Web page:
"in an ornamented sedan chair carried by four people"

A sedan chair is an enclosed chair that is borne on poles by two bearers. Though the term sedan chair is used in the English translation of the novel, the actual Indian term commonly used for such chairs is the “Palanquin” or “Palki.”

Palanquins were used in Ancient Indian for traveling by the women, the aged and the rich.  In its simplest form, a palanquin consisted of a central space with seating arrangement, and with scaffolding on either side for bearers to carry it. Two to four or six people used to carry it and were known as "Boyees." For longer distance, another team of bearers accompanied, to give relief to the tired bearers.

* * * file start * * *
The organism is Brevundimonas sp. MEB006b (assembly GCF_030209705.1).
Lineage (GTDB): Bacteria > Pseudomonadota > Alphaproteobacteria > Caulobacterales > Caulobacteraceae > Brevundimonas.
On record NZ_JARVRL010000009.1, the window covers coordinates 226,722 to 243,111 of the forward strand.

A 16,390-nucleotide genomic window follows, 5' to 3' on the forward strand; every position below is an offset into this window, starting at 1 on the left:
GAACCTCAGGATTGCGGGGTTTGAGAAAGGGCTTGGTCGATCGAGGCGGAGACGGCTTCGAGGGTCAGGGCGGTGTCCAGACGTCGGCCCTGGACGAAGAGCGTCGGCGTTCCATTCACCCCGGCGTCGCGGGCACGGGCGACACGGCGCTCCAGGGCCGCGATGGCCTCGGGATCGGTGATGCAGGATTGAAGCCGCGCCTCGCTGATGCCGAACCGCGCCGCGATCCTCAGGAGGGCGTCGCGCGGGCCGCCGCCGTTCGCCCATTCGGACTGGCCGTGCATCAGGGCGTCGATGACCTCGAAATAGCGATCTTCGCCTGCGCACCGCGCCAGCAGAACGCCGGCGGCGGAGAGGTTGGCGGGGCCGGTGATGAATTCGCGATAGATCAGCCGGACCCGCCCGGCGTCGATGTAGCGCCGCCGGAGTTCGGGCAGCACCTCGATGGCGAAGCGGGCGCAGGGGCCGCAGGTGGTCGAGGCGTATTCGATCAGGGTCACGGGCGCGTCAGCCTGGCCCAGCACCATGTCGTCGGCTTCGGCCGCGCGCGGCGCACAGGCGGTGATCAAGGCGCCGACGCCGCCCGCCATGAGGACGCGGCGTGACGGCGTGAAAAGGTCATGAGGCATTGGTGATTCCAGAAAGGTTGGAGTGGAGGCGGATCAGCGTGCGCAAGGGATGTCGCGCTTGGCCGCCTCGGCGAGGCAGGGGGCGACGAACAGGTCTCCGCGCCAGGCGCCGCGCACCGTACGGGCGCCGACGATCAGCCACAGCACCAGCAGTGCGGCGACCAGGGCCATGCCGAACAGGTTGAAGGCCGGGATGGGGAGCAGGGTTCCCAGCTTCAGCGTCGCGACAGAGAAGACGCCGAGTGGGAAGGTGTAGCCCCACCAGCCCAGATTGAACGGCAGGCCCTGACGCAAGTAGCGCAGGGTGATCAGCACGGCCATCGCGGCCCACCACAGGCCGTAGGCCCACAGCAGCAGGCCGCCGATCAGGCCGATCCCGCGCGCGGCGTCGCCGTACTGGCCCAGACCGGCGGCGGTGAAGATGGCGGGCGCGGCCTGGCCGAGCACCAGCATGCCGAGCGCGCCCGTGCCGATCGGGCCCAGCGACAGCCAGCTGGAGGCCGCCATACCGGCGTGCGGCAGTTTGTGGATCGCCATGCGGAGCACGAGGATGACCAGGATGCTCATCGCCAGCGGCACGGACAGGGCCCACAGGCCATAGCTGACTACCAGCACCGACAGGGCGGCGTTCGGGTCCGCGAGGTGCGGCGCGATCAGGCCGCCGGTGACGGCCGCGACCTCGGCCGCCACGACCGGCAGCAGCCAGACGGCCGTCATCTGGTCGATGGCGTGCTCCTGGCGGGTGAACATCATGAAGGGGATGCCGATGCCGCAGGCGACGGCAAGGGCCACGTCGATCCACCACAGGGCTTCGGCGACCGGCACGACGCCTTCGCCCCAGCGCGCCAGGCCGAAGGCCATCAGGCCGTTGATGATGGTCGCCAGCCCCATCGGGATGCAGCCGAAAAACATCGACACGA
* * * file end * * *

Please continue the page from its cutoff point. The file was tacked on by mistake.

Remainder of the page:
Palanquins are mentioned in literature as early as the Ramayana (250BC.) and have featured in historical writings of Domingo Paes (1522), Ceasar Fredrick (1567-68), Peter Mundy (1632), Edward Terry (1652-60), Captain Basil Hall (1822).